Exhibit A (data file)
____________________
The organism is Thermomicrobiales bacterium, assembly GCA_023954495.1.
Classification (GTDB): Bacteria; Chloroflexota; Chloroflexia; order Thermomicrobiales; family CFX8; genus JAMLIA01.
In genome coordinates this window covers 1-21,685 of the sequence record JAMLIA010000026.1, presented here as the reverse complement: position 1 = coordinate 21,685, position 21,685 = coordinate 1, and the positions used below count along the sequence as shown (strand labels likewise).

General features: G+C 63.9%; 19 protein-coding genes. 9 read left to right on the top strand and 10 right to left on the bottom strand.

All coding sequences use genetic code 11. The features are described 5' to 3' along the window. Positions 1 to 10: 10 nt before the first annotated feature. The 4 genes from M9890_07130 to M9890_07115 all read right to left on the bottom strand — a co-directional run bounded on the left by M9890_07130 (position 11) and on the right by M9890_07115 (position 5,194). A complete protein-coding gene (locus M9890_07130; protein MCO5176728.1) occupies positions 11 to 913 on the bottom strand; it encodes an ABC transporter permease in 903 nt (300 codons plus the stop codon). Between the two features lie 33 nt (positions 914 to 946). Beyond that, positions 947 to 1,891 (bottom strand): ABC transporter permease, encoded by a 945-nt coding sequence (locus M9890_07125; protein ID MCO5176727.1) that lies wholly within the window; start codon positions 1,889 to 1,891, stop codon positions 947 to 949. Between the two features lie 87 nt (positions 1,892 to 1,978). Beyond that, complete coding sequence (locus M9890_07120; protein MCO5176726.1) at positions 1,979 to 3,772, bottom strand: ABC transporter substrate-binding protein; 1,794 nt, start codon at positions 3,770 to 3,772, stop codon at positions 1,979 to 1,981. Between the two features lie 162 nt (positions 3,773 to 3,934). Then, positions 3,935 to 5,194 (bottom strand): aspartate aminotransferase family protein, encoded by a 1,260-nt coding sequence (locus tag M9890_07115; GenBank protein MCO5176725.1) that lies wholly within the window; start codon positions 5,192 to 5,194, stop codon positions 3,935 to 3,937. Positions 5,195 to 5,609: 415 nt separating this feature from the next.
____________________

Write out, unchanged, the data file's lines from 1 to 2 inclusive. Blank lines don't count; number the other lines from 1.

The organism is Thermomicrobiales bacterium, assembly GCA_023954495.1.
Classification (GTDB): Bacteria; Chloroflexota; Chloroflexia; order Thermomicrobiales; family CFX8; genus JAMLIA01.